Blade Runner was one of my favorite films of the 1980’s. The depiction of the future with it’s blended technologies, cultures, and economies was ahead of it’s time. F/X-wise, it was a stepping stone from the ground breaking technology used in Star Wars. The story and characters were vivid and haunting.
It was a film that stuck with you.
Now, 25 years later, director Ridley Scott gets another chance with another audience to tell the story of Rick Deckard — android hunter and cop.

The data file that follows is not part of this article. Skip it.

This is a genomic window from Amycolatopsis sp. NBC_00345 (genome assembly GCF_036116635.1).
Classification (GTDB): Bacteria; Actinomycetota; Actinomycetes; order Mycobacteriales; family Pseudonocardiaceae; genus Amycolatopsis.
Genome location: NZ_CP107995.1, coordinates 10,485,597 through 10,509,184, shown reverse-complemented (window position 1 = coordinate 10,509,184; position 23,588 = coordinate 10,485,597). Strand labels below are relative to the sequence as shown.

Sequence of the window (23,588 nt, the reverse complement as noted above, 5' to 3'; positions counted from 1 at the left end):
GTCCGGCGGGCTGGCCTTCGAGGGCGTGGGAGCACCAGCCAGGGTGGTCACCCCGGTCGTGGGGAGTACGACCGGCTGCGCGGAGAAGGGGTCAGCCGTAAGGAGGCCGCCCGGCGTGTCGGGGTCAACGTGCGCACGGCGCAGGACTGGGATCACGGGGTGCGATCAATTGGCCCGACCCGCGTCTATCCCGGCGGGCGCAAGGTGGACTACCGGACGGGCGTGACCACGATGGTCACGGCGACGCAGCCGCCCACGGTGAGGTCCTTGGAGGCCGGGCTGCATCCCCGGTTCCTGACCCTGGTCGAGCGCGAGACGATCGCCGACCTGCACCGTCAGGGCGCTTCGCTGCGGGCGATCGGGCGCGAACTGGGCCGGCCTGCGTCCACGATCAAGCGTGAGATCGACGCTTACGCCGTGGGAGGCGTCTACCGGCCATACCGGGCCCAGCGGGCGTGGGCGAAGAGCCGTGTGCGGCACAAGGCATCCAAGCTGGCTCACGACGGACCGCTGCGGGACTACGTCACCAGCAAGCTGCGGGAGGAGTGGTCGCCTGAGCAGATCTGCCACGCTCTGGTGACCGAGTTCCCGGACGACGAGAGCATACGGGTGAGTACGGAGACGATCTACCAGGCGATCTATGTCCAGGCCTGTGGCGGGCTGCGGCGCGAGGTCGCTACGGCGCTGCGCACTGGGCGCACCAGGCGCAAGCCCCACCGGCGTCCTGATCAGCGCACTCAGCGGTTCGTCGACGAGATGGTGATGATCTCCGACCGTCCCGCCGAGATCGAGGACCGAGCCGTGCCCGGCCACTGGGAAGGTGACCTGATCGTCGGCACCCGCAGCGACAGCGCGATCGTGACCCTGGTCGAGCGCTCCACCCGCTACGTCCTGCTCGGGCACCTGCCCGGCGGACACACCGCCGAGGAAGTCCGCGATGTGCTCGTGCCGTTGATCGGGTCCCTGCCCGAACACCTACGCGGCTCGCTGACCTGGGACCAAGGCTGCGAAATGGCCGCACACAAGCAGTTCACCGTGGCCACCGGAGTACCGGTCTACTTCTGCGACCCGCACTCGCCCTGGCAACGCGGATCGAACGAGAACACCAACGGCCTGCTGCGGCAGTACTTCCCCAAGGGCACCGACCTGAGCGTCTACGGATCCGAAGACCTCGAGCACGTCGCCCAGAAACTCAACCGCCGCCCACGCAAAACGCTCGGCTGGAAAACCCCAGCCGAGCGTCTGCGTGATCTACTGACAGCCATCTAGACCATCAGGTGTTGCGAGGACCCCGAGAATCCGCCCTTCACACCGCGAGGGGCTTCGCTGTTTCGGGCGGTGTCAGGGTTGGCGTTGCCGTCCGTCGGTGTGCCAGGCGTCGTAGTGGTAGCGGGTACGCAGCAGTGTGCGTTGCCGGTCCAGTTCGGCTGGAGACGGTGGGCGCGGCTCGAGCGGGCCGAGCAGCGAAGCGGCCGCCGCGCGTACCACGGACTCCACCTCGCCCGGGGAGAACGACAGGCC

From WIRED Online | By Ted Greenwald
At age 69, Ridley Scott is finally satisfied with his most challenging film. He’s still turning out movies at a furious pace — American Gangster, with Denzel Washington and Russell Crowe, is due in November — building on an extraordinary oeuvre that includes Alien, Thelma & Louise, Gladiator, and Black Hawk Down. But he seems ready to accept Blade Runner as his crowning achievement. In his northern English accent, he describes its genesis and lasting influence. And, inevitably, he returns to the darkness that pervades his view of the future — the shadows that shield Deckard from a reality that may be too disturbing to face.